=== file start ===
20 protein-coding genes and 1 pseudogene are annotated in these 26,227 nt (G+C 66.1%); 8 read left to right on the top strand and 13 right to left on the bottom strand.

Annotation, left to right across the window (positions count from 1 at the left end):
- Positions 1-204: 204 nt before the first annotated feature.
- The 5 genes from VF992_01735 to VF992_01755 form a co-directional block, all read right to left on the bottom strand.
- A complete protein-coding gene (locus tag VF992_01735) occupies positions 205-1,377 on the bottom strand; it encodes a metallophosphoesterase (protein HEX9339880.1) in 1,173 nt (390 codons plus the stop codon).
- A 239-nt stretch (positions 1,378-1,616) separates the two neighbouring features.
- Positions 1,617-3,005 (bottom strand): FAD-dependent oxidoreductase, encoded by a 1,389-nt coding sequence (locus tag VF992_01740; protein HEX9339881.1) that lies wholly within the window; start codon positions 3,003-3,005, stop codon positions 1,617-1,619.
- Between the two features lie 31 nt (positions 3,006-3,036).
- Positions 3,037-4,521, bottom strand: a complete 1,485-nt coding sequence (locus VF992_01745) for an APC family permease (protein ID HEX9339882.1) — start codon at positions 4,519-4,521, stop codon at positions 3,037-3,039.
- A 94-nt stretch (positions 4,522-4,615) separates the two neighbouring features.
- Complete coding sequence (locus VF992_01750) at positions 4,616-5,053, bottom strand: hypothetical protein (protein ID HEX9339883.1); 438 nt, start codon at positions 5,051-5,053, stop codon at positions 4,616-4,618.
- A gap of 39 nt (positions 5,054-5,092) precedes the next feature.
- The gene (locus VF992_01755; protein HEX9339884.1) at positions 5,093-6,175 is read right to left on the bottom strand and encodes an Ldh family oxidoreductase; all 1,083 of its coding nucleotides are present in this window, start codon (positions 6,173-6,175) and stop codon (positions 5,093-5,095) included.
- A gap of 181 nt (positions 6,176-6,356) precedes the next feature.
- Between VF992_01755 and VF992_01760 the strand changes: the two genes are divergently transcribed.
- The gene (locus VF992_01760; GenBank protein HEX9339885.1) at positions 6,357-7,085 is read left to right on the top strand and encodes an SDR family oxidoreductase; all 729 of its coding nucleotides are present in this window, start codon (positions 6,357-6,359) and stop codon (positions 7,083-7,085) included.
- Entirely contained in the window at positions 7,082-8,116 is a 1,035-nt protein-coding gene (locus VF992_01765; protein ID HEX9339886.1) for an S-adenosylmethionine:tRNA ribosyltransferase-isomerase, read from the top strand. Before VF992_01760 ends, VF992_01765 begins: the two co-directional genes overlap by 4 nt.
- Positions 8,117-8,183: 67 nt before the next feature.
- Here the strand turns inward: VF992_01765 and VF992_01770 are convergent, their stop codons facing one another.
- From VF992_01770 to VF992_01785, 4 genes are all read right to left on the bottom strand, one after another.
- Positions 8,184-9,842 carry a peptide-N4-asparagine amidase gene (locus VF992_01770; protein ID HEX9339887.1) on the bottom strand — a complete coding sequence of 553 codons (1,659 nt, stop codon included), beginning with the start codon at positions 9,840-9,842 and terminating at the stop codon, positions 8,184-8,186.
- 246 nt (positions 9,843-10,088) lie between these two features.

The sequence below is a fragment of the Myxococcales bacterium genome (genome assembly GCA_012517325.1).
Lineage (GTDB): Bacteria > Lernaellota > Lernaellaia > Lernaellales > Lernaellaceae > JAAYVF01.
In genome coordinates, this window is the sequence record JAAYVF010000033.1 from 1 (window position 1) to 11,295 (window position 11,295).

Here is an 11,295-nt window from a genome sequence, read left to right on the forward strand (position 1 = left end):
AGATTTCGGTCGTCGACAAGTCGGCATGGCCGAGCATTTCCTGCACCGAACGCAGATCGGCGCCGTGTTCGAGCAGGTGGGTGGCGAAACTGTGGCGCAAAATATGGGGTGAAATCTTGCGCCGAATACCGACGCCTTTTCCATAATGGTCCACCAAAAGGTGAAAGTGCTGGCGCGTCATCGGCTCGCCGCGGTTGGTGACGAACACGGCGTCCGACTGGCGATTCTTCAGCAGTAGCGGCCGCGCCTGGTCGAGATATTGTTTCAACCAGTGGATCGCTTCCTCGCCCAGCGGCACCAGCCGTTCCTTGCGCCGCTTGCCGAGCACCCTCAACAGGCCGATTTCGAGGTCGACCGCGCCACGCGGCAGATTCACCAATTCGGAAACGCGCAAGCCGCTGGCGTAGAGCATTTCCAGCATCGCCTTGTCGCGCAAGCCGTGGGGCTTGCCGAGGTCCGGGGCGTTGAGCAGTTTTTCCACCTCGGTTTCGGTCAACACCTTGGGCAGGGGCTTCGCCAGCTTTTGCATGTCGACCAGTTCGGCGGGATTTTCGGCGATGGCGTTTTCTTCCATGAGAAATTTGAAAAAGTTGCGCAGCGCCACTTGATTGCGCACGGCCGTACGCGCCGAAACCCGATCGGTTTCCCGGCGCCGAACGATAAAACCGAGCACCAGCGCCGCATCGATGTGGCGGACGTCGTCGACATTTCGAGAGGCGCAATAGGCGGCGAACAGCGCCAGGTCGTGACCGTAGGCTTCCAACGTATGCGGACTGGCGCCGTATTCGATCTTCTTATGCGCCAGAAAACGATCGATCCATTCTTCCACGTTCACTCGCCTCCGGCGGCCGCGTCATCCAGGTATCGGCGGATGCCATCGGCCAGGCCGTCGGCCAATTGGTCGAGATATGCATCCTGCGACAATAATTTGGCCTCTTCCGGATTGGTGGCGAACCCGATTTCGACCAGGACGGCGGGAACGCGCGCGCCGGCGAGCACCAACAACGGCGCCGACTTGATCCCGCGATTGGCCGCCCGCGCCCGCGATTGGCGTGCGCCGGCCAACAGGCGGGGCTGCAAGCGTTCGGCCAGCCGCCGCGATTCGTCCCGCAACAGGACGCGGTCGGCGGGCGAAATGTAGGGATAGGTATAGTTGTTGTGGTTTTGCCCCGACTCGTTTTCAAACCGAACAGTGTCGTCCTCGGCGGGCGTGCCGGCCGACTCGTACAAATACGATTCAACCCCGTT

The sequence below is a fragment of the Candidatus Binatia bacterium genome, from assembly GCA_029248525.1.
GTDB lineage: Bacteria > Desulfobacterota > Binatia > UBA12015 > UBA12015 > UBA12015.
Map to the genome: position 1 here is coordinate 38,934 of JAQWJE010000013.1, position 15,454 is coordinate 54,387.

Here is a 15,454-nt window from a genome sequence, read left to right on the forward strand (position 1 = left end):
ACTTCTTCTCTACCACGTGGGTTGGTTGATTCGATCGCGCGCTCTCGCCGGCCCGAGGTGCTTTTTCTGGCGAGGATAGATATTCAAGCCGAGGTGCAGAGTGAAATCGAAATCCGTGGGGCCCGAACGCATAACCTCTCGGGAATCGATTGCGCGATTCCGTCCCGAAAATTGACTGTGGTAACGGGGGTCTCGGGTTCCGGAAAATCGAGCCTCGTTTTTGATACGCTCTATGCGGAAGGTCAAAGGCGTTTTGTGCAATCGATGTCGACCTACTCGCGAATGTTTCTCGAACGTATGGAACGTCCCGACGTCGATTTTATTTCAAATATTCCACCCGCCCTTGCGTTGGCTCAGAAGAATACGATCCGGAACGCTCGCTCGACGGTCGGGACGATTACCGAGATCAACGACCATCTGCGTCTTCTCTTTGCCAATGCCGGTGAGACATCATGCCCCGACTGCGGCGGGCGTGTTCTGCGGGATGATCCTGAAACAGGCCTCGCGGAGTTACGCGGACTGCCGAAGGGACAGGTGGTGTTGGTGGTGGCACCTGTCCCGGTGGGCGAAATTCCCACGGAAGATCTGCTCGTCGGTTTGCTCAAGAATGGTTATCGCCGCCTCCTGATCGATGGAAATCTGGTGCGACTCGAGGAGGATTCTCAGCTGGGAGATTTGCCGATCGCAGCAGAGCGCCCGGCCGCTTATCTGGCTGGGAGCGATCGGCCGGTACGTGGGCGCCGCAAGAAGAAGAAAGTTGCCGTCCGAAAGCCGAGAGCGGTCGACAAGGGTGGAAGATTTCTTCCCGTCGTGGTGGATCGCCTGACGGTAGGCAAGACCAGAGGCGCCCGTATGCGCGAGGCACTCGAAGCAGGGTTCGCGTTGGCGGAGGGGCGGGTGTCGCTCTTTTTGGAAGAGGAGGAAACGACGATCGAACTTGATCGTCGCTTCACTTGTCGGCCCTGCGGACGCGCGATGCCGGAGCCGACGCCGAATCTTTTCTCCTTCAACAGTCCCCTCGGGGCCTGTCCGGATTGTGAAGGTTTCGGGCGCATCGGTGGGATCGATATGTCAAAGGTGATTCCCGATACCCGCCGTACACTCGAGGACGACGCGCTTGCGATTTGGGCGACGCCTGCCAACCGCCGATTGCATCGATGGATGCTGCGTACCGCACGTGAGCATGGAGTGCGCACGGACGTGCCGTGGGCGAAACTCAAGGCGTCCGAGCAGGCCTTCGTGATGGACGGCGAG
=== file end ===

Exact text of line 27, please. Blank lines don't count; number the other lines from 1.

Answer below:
AGATTTCGGTCGTCGACAAGTCGGCATGGCCGAGCATTTCCTGCACCGAACGCAGATCGGCGCCGTGTTCGAGCAGGTGGGTGGCGAAACTGTGGCGCAAAATATGGGGTGAAATCTTGCGCCGAATACCGACGCCTTTTCCATAATGGTCCACCAAAAGGTGAAAGTGCTGGCGCGTCATCGGCTCGCCGCGGTTGGTGACGAACACGGCGTCCGACTGGCGATTCTTCAGCAGTAGCGGCCGCGCCTGGTCGAGATATTGTTTCAACCAGTGGATCGCTTCCTCGCCCAGCGGCACCAGCCGTTCCTTGCGCCGCTTGCCGAGCACCCTCAACAGGCCGATTTCGAGGTCGACCGCGCCACGCGGCAGATTCACCAATTCGGAAACGCGCAAGCCGCTGGCGTAGAGCATTTCCAGCATCGCCTTGTCGCGCAAGCCGTGGGGCTTGCCGAGGTCCGGGGCGTTGAGCAGTTTTTCCACCTCGGTTTCGGTCAACACCTTGGGCAGGGGCTTCGCCAGCTTTTGCATGTCGACCAGTTCGGCGGGATTTTCGGCGATGGCGTTTTCTTCCATGAGAAATTTGAAAAAGTTGCGCAGCGCCACTTGATTGCGCACGGCCGTACGCGCCGAAACCCGATCGGTTTCCCGGCGCCGAACGATAAAACCGAGCACCAGCGCCGCATCGATGTGGCGGACGTCGTCGACATTTCGAGAGGCGCAATAGGCGGCGAACAGCGCCAGGTCGTGACCGTAGGCTTCCAACGTATGCGGACTGGCGCCGTATTCGATCTTCTTATGCGCCAGAAAACGATCGATCCATTCTTCCACGTTCACTCGCCTCCGGCGGCCGCGTCATCCAGGTATCGGCGGATGCCATCGGCCAGGCCGTCGGCCAATTGGTCGAGATATGCATCCTGCGACAATAATTTGGCCTCTTCCGGATTGGTGGCGAACCCGATTTCGACCAGGACGGCGGGAACGCGCGCGCCGGCGAGCACCAACAACGGCGCCGACTTGATCCCGCGATTGGCCGCCCGCGCCCGCGATTGGCGTGCGCCGGCCAACAGGCGGGGCTGCAAGCGTTCGGCCAGCCGCCGCGATTCGTCCCGCAACAGGACGCGGTCGGCGGGCGAAATGTAGGGATAGGTATAGTTGTTGTGGTTTTGCCCCGACTCGTTTTCAAACCGAACAGTGTCGTCCTCGGCGGGCGTGCCGGCCGACTCGTACAAATACGATTCAACCCCGTT